knowledge that can be applied to many different situations consist of sub-schemata/ different levels be organized in infinite ways

Can be hierarchical, i.e. Is unprincipled, i.e. can

Hierarchical Schema

Thematic Schema
Ski down slope

Buy lift ticket

Drink hot chocolate

Going skiing

Go to mountains

Put on down jacket

In summary, what does schemas do?


http://www.youtube.com/watch?v=3-A9SgbAK5I

They guide our behaviour They predict likely happenings They help us to make sense of current experiences They help us to adapt to changing environments They allow us to form expectations about
situations, the world and people

They simplify reality They organise our knowledge and assist recall

Introduction to Schema Theory

What is schema theory?


The term schema was
first used by Jean Piaget in 1926. (but there have been many with similar ideas before him) develop ideas from simple ideas into complex ones revised by relating experiences to each other

Explains how people

Schemas are formed and

Background
Zoologist more specifically, a genetic
epistemologist

He was dissatisfied with the idea that


Intelligence is fixed
Intelligence is best regarded as a process of biological
maturation and interaction with the world that adapts the child to its environment

Worked with Binet (who developed the IQ test)


Interested in the kinds of mistakes that children make
at different ages

Method:
Clinical interview, informal experiments, naturalistic
observations

Overview of Piagets Theory


Intellectual development occurs through active
interaction with the world
Increasing understanding only happens as the child actively interacts
with and discovers the world Children do not passively receive their knowledge they are curious and self-motivated

Intellectual development occurs as a process


Children think in qualitatively different ways from an adult We are not born with the information ready made but develop our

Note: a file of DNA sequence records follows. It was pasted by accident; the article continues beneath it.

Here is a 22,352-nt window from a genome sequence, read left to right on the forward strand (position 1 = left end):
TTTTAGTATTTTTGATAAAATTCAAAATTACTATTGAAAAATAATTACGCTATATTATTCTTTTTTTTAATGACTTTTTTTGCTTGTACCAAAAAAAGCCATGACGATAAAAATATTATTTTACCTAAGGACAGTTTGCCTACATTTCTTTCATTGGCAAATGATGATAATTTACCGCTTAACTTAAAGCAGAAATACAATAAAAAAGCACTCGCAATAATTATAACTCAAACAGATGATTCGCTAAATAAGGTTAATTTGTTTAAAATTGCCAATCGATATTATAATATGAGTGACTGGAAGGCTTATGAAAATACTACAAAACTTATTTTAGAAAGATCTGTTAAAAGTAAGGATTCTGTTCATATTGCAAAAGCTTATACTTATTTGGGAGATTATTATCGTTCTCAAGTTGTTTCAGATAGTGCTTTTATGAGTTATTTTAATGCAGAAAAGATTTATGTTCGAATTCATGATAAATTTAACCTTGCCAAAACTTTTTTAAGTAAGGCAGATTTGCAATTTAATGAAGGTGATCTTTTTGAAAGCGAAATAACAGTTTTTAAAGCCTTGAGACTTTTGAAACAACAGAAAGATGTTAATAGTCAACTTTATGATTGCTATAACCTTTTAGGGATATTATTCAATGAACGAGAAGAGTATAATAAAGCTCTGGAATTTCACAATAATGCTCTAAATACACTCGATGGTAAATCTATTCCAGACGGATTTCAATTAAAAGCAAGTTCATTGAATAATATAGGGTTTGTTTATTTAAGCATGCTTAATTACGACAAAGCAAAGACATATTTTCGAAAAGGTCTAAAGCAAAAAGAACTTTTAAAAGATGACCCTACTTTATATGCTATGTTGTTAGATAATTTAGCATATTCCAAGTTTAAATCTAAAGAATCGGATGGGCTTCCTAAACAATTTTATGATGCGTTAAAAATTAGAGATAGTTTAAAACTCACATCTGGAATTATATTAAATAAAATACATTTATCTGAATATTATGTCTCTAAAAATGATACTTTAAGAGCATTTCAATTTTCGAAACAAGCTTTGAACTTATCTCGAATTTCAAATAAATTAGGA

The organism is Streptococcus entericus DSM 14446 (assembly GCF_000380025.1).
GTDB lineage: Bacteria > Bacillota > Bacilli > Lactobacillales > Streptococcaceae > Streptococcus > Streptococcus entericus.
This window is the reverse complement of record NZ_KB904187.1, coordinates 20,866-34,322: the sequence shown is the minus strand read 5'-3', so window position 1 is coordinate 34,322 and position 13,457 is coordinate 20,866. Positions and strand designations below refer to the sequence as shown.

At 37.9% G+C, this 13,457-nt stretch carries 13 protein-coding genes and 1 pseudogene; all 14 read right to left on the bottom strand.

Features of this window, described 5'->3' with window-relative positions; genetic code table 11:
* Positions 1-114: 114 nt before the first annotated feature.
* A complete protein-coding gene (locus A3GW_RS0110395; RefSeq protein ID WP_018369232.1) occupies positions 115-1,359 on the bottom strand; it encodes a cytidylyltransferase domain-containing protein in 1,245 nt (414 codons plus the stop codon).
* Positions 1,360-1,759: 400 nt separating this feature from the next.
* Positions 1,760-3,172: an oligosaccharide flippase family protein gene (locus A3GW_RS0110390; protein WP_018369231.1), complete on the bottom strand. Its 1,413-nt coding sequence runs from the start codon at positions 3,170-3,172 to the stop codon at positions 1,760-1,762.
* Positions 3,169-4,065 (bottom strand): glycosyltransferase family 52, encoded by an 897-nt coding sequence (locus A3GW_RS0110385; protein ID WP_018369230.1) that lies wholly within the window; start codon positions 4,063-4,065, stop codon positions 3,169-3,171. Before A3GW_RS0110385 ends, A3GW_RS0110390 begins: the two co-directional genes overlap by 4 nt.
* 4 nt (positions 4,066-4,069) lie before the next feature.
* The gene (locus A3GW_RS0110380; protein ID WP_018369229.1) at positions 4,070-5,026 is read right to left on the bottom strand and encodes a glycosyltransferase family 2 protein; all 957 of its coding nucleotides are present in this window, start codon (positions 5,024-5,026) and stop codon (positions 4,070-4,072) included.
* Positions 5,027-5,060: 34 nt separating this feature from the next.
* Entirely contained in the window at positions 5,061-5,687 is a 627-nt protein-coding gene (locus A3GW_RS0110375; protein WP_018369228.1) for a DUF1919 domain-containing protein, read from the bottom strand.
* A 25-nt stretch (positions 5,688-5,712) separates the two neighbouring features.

intelligence in stages

Individuals construct their understanding of the world


Through interaction, each individual has to build their own mental
framework for understanding and interacting with their environment

Video Introduction to Schema


http://www.youtube.com/watch?v=lEam9lpa6TQ

The construction of schemas according to Jean Piaget


We try to understand a new or different
object or concept by using one of our preexisting schemas into existing schemas (a type of recognition, it provides us with comfort and security) schemas to fit the characteristics of a new object (learning)

During assimilation, we try to fit new objects During accommodation, we change our

Assimilation & Accommodation


http://www.youtube.com/watch?v=WAQur-Y_BJY

http://www.youtube.com/watch?v=3-A9SgbAK5I

The formation of Schema

AO2: Evaluation of Schema Theory


Piagets theory made us aware of how knowledge
may be constructed in the mind through the development of schemas

Some have criticised his research because of the

type of tasks he gave children to perform this may suggest he underestimated the complexity of development and perhaps the rate at which children develop. Therefore his theory could as well be seen as overly simplistic, the influence of culture and gender is largely ignored. has inspired a huge amount of research studies (e.g. as follows).

Schema theory has been very influential and it

Other Research Studies


Bartlett (1932) The war of the ghosts Brewer and Treyen (1981) The office experiment Fantz (1961) the face recognition in infants (innate schemas) Bransford & Johnson (1973) Text comprehension

Ghosts

Bartlett (1932)
The war of the ghosts
This research is all about the
reconstructive nature of memory. Psychologists was one of the first to use the concept of a schema in 1932. memory stores meaningful information

Frederic Bartlett was a British

Aims: Investigate the way that

War of the Ghosts (1932) Methodology


Bartlett selected an unusual story (war of the ghosts)
for people from a Western culture to understand because it contained unfamiliar supernatural concepts and an odd, causal structure. much of the story as possible, specifically he used:
second person reads and recalls the second reproduction.and so on Repeated reproduction participant reads the story and repeats it over various recall intervals

After an interval participants were asked to recall as